Community bankers are counting on a new federal rule that relaxes requirements on real estate appraisals to help them better compete with nonbank lenders on smaller commercial real estate loans, but appraisers themselves say that the change will only encourage banks to take more risks.

The three federal bank regulatory agencies last month increased the threshold for loans that require an outside appraisal on the property used as collateral from $250,000 to $500,000. The rule was last updated in 1994 and lenders say regulators changed it because it did not accurately reflect current property values.

The rule change will remove the costly appraisal requirement on tens of thousands of commercial properties, which could allow banks to make more loans in this size range, said Justin Bakst, the director of capital markets at CoStar.

As of April 20, roughly 154,000 properties nationwide were each valued at between $250,000 and $500,000, according to CoStar. Those properties are valued at about $68 billion.

Though these loans should be right in community banks’ wheelhouse, many small banks have actually shied away from them because they became too costly to make once appraisal fees were factored in, said Jon Winick, CEO at Clark Street Capital, a Chicago firm that advises banks on loan sales.

“To spend $3,500 for an appraisal on a $250,000 loan, that wasn’t worth it,” Winick said.

Community bankers said that the rule change should help them better compete with insurance companies, individual investors and other nonbank lenders that were not subject to the same appraisal requirements.

Eliminating in-person appraisals for loans of less than $500,000 will both reduce costs for small banks — allowing them to offer better rates and terms — and speed up decision-making, they said.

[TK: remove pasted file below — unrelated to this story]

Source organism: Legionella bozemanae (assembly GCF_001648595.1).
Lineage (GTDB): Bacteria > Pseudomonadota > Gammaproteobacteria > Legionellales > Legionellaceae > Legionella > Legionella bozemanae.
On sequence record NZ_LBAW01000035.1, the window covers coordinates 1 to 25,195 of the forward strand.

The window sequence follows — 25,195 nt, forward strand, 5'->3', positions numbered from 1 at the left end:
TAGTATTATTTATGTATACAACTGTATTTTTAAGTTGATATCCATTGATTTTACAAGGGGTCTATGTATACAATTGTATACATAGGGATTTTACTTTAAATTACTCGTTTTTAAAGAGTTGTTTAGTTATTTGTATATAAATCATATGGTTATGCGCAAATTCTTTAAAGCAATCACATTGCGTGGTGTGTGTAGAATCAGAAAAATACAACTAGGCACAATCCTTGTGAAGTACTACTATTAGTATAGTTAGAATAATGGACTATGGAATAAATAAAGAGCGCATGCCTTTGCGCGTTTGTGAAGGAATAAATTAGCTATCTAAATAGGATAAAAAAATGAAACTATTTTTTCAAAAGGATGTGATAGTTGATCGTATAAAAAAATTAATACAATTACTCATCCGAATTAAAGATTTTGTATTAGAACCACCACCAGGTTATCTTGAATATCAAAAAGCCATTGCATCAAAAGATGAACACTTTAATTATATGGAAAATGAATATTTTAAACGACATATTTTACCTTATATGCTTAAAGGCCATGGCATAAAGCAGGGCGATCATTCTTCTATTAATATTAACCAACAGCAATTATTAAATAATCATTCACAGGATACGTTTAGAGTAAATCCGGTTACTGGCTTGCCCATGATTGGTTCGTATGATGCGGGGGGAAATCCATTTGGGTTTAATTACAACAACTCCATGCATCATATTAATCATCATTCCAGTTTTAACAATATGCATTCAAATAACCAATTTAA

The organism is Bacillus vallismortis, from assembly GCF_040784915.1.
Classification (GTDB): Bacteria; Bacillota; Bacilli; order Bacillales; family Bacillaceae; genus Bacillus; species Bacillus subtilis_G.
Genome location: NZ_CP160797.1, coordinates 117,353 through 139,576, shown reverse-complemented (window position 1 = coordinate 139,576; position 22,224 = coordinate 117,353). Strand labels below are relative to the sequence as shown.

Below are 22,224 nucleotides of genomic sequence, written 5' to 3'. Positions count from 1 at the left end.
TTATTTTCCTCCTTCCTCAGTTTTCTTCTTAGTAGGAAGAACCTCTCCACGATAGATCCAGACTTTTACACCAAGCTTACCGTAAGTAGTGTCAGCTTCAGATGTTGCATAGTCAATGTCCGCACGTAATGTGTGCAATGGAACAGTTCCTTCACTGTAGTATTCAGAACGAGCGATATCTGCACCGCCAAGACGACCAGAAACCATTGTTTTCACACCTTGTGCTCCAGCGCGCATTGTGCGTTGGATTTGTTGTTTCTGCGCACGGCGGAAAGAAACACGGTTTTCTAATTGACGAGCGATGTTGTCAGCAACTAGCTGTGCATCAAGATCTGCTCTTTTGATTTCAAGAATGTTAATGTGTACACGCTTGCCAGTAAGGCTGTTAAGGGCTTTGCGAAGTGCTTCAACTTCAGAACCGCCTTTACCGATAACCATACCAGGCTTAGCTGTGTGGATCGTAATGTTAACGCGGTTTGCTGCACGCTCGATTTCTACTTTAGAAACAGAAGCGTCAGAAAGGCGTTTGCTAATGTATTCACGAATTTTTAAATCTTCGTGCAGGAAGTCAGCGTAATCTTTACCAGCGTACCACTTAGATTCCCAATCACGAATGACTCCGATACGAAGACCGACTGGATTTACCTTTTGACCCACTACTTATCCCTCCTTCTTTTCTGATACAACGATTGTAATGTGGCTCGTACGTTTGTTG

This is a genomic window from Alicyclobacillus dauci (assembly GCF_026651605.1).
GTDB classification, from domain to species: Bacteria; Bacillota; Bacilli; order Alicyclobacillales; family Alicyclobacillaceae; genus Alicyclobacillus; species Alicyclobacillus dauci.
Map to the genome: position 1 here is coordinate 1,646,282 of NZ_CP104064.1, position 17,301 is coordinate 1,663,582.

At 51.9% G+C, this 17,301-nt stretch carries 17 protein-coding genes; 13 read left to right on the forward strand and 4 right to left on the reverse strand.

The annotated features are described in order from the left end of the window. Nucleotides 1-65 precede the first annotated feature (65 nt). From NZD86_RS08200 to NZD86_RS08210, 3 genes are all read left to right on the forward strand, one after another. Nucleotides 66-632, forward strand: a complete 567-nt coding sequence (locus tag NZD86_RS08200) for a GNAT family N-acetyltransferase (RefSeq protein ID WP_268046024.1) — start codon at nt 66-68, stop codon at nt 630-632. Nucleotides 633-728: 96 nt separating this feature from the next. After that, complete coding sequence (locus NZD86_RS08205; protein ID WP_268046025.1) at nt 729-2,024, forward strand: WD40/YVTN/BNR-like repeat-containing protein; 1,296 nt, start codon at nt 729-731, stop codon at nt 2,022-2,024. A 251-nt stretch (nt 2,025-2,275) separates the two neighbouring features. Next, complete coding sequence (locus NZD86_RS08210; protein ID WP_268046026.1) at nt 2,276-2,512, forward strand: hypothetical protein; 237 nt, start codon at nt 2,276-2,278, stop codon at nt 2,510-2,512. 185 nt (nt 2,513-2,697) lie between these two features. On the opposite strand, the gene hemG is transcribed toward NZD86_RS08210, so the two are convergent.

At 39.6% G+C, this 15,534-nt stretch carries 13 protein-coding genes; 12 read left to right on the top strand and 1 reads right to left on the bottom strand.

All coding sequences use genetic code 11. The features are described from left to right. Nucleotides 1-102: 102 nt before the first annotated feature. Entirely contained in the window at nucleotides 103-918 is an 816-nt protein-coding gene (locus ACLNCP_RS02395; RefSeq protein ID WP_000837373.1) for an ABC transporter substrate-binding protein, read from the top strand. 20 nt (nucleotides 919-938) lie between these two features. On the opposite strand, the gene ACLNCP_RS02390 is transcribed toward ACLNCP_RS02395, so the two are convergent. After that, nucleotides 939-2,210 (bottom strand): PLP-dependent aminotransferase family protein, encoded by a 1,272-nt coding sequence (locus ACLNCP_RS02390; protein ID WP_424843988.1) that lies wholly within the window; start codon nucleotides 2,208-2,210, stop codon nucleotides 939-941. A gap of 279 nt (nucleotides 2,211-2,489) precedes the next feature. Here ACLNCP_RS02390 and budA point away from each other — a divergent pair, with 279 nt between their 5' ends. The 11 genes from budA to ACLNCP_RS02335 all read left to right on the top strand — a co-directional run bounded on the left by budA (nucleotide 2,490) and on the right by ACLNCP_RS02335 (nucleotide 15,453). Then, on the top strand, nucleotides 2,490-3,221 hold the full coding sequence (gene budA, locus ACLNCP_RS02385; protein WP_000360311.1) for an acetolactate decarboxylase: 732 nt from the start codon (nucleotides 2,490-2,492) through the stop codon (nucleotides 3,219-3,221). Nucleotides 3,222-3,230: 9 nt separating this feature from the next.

Banks had not officially asked for an increase in the threshold since it was last updated in 1994, said Chris Capurso, an attorney at Hudson Cook in Richmond, Va., who advises banks on lending laws. But a federal law that requires federal agencies to review their regulations every decade opened the door for the current push, Capurso said.

Additionally, the price of commercial real estate has significantly increased since the financial crisis, which made it more palatable for regulators to boost the threshold, said Curt Everson, president of the South Dakota Bankers Association.

Banks will still need to value their collateral, but instead of hiring a certified independent appraiser, they now can commission an evaluation of properties in this value range using publicly available real estate data.

“Evaluations cost less than appraisals, take less time than appraisals and do not require the bank to go out and find a certified appraiser,” Capurso said. “All of this adds up to banks, especially banks with fewer resources, being able to make more CRE loans.”

However, appraisers have questioned why regulators are making it easier for banks to make CRE loans at a time when they’ve been concerned about overexposure to the sector. The rule change is “yet another relaxation of sound collateral risk policies that provide minimal benefit to financial institutions while creating significant potential risk to the financial markets as well as consumers,” the Collateral Risk Network, which represents appraisers and risk managers, wrote in a September letter to regulators.

The Federal Deposit Insurance Corp., the Office of the Comptroller of the Currency and the Federal Reserve Board dismissed concerns about the change posing increased risk to the financial system.

“The agencies … determined that the increased threshold will not pose a threat to the safety and soundness of financial institutions,” they said in a joint press release on April 2.

Bankers in rural areas have also supported the rule change, as they believe it will help address the problem of a dearth of commercial real estate appraisers in certain sections of the country.

“The supply of licensed and certified appraisers, especially those willing to work in rural areas, has diminished,” Everson wrote in a September letter to regulators. “In too many instances … owners of small businesses on main street, farmers and ranchers seeking to restructure current year operating loans into longer term notes incur higher costs … because of appraisal threshold requirements that have not been updated in decades.”

Some bankers had called for regulators to raise the appraisal-requirement threshold to $1 million, saying that the $500,000 cap would still shut them out of too many deals. However, Capurso noted that regulators based the $500,000 figure on the increase in the Federal Reserve’s Commercial Real Estate Price Index over the past 24 years.

“The agencies didn’t come to the limit haphazardly by merely doubling the previous limit,” Capurso said. “There’s a basis to it, and I think it’s a fair one to use.”

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